So there we have the first part of the manifesto explained. Irreducible facts (the ones devoid of metaphysics and value judgments) about the material world constitute the only real knowledge. The less reducible, the less it is really known. Even though the West is full of supposed “relativists,” it would be difficult to find a person who would truly let go of the objectivity of “science.” To say, “Christianity is your truth but not mine” is one thing; it is quite another to say something like, “Geocentrism is your truth but not mine.”

There is yet more to be explored… Next time, we will dive into the second half of the “postmodernist manifesto” with a look at its existentialist roots and how misconceptions about the relationship of the self to one’s bodily life have led to transgender bathroom bills.

Post by: Eamonn Clark

Main image: The Positivist Temple in Porto Alegre, Brazil

Source: Tetraktys – User:Tetraktys, CC BY-SA 3.0, https://commons.wikimedia.org/w/index.php?curid=3295600

The Real Reason People Like 13 Reasons Why

There have been plenty of reasonable critiques of the new hit Netflix show, 13 Reasons Why, which follows the story of a community dealing with a young girl’s suicide and the creative “notes” she left behind. Bad acting, bad writing, the “role models” are extraordinarily clueless, suicide is romanticized, etc. Okay… then why is it so popular?

Take a look at the trailer (language warning):

The most powerful moment in the trailer, at least for me, is the revelation that the tapes are from Hannah, at 37 seconds… The following 20 seconds build on this force.

I suggest that the reason people are so intrigued by the show is this: it presents a concrete, realistic example of someone speaking from beyond the grave. Through her tapes, the Hannah Baker character presents a benign version of otherworldly communication, and people find this attractive. We human beings have a deep-seated need to go beyond this world and encounter something greater than ourselves. By committing suicide and leaving voice recordings of herself, Hannah half-accomplishes this – she is half-encountered, and she is half-greater, as she has become “ubiquitous” and commands enormous attention, but… spoiler alert… she’s dead. At any rate, people’s sense of the otherworldly is “turned on” by the show, and since many are not activating that sense adequately through religion, they watch this show to compensate. (This goes hand in hand with Hollywood’s obsession with exorcisms and the occult – a topic which merits its own post.) Hannah takes the place of God, Who, by the way, does not seem to find His way into the screenplay.

The problem is just that. Being convicted by an accusation of a dead girl through an audio tape is painful, important, and final, but she neither necessarily has got everything correct (as the show explores at length) nor is anyone’s life truly measured by her judgment. Furthermore, there can be no reconciliation with her… it’s over.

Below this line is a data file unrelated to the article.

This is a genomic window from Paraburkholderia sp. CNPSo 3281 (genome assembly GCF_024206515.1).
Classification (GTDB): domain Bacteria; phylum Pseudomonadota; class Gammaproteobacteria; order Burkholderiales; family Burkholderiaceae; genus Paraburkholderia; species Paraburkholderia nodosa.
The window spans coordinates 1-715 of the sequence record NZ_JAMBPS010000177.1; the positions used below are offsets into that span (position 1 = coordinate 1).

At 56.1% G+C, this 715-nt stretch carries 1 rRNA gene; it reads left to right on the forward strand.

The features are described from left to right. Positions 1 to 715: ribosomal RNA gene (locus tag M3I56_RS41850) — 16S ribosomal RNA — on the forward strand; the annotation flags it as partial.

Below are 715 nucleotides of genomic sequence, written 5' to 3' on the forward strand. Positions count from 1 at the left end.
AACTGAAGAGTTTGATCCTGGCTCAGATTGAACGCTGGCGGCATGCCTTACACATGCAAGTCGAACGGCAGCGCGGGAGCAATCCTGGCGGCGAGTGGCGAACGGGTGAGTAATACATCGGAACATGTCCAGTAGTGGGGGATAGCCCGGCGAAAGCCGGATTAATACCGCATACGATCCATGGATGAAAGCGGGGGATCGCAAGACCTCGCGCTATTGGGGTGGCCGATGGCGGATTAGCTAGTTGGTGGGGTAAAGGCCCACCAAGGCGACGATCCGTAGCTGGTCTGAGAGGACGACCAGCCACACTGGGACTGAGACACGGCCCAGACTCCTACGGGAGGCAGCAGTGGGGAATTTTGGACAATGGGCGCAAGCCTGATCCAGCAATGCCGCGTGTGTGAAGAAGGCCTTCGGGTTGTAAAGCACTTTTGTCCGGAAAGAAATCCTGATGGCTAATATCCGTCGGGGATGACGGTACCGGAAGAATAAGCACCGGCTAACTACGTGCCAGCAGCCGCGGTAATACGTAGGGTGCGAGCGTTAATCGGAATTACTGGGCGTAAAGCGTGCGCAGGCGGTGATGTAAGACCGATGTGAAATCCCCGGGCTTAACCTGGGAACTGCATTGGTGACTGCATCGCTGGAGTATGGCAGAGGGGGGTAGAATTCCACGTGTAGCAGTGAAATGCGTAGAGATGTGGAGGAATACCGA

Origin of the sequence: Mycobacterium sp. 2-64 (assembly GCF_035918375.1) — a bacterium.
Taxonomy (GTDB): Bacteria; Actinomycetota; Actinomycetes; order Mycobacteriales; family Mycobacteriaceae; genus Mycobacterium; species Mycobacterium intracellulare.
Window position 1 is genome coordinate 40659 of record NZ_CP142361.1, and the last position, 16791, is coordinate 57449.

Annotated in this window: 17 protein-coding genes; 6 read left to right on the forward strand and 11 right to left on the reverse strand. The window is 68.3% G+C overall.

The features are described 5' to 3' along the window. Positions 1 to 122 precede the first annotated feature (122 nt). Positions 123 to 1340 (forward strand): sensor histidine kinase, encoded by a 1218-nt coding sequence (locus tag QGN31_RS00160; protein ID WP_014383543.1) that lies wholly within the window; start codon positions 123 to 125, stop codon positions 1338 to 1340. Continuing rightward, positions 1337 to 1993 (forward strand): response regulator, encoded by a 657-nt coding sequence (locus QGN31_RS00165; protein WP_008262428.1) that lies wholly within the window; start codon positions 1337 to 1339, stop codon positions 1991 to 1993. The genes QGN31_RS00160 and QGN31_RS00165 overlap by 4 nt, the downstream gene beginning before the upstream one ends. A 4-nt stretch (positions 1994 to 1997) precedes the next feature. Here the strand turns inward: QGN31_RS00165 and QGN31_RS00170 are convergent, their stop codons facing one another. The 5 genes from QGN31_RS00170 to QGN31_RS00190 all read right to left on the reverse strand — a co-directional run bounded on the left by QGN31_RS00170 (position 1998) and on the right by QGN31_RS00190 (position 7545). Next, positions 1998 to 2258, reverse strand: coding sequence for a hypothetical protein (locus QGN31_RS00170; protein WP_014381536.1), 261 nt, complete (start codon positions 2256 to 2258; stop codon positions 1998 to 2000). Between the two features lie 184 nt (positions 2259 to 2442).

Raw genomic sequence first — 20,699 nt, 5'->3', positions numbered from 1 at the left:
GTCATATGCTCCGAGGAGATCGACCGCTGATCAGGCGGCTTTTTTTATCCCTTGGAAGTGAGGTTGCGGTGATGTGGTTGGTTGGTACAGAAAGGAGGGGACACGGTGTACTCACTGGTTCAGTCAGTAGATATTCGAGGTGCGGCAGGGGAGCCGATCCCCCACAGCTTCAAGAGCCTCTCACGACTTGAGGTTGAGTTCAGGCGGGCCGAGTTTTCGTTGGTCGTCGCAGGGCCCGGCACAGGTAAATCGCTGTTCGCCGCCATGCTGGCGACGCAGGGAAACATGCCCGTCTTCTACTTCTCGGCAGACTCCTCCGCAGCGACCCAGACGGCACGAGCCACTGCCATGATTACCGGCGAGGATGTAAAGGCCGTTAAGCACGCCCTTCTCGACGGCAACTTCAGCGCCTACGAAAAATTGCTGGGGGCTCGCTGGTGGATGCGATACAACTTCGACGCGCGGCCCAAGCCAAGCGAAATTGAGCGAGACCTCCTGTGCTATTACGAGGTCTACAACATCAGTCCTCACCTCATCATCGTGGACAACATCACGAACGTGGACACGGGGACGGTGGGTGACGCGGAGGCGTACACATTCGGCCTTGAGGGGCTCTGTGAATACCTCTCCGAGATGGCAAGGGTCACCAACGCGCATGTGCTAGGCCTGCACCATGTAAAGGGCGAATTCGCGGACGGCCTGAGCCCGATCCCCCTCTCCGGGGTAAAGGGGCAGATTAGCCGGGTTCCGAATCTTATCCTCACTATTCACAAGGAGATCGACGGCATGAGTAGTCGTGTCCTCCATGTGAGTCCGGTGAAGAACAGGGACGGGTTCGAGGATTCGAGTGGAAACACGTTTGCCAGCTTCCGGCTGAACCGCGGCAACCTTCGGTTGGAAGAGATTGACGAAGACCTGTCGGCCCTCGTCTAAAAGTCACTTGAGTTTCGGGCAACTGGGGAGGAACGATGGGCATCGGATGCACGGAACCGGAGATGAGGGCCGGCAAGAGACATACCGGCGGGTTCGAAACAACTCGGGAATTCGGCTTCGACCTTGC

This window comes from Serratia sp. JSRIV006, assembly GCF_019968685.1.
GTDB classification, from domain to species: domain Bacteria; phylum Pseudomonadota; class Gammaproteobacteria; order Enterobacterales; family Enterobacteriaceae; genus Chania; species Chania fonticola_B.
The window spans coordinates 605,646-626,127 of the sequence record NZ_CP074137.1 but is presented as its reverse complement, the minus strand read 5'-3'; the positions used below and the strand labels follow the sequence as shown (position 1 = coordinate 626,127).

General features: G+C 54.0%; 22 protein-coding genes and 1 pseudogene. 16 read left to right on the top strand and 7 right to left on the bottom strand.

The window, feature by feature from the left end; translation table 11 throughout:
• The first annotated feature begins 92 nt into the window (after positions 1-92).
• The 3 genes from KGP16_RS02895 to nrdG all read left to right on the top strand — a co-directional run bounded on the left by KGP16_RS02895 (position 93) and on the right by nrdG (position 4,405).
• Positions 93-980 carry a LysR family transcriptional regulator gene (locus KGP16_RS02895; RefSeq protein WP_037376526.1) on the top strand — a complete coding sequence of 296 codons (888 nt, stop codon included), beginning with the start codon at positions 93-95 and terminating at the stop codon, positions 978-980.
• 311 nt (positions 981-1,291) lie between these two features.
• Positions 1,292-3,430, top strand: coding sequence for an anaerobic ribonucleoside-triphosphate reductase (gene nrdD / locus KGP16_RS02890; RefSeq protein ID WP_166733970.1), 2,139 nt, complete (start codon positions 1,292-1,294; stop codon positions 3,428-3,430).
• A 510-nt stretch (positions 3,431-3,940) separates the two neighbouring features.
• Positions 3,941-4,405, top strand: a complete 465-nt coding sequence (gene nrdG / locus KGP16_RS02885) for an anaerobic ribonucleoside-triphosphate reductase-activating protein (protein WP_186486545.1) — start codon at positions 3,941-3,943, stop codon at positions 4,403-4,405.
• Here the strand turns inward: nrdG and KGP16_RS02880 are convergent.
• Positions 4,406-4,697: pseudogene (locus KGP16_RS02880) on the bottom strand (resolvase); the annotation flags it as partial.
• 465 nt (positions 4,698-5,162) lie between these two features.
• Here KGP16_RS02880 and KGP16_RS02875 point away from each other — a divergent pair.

On the other hand, being convicted by an accusation of the living God through Scripture or preaching or conscience is quite different. Because God does not make mistakes, and because He does indeed provide the true measure of our life, His accusations, if seen rightly, are more painful, important, and final. It is no use arguing or rationalizing – we must reconcile, which thankfully we can do. It is even more powerful to find oneself being accused by God due to the fact that He is not just looking to prove a point, or to get some kind of attention, or to show that He’s really upset and can’t take it anymore… He convicts us of sin because He loves us, and reconciling with Him and amending our lives to be in accord with His Will are the best things for us.

Not so with Ms. Baker.

The characters in the show indirectly contributed to the death of Hannah, but she is clearly the one who is actually responsible for taking her life… Christ, however, was really put to death by others; and we ourselves are indirectly responsible for His death, at least insofar as we are sinners standing in need of that death, which He chose for our sake. So each and every one of us is one of His “reasons why.” He speaks to us now, but unlike Hannah Baker, He is alive and is waiting for us to speak back. And once you realize that, it is much more powerful than a suicide note could ever be.

 

Post by: Eamonn Clark

Main image: thumbnail from Netflix’s trailer for its show, 13 Reasons Why

Motherhood and Human Maturity

(Part I in a series on motherhood and fatherhood)

So much of who we are comes from our mothers. We are who we are in relation to others – and the first relationship we had was being nestled nine months in our mother’s womb.

“Male and female He created them” – it is fitting that with these words our first parents are introduced, since our first experience of gender, our first experience of male and female, comes – not from our analysis of gender roles in society – but really and concretely, from our mother and our father.